This lesson feels good and right to us, in part because it helps us believe that our wars are just, that our police are upright, that our laws and their enforcement are humane. But this is not a lesson Jesus taught. Until the night of his arrest, whenever the authorities sought to detain him, Jesus always evaded them. He ran away. He avoided confrontation. He didn’t stand his ground. He didn’t put up a fight. During his arrest, when one of his followers tried to defend him, he rebuked him and told him, “Put away your sword. Everyone who draws a sword will die by the sword” (Matthew 26:50-52). In his own actions and in the teaching he gave his followers, Jesus was relentlessly non-violent. If we consider ourselves his followers, then he taught us to endure violence. He taught us not to retaliate, not to seek retribution, and to leave justice to the Father. We can plead for God’s vengeance, but we are explicitly told not to take matters into our own hands. Those who have sought to emulate Jesus’ teaching of non-violence have had better success in changing the hearts and minds of their oppressors than all the warriors and agitators in history. The future belongs to the gentle. The meek will inherit the earth.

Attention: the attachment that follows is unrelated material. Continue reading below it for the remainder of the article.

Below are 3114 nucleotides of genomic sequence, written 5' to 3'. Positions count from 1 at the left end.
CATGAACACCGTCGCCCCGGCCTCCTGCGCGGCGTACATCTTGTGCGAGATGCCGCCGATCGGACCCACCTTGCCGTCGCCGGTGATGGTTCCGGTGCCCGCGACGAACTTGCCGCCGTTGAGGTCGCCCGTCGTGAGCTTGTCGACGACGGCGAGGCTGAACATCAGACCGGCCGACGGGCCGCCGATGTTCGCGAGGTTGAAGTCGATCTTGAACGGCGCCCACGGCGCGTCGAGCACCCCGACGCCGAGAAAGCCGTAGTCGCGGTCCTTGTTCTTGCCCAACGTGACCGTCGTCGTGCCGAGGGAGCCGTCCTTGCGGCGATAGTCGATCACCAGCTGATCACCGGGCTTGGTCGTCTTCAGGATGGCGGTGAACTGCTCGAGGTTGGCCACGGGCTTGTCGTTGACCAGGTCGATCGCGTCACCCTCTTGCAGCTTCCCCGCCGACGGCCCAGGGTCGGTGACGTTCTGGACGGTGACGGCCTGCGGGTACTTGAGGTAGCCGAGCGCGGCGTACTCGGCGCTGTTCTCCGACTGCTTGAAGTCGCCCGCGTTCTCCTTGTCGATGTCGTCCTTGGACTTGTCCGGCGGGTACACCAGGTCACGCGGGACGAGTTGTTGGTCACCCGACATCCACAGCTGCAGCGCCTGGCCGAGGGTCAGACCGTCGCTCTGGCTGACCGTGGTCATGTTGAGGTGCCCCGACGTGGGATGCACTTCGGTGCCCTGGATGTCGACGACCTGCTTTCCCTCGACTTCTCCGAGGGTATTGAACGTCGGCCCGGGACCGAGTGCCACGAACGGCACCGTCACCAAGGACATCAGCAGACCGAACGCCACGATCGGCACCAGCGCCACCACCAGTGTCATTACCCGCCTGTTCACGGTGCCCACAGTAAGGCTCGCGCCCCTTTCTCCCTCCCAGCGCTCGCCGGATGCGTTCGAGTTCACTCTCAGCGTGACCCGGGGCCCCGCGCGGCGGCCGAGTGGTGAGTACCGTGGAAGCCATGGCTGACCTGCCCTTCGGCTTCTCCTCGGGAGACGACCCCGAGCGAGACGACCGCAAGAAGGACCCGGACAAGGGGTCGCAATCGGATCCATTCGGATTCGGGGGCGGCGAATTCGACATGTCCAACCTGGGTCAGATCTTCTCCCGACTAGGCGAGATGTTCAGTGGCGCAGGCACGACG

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Lucky

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I would like to reclaim luck.

There is a notion prevalent among evangelicals that Christians should never attribute their good fortune or success to luck but only to God’s blessing. I suspect that many would attribute luck—good or bad—to the devil. By good luck he further ensnares those who are already his and prevents their escape. By bad luck he discourages the faithful and tempts them to desert the way of life.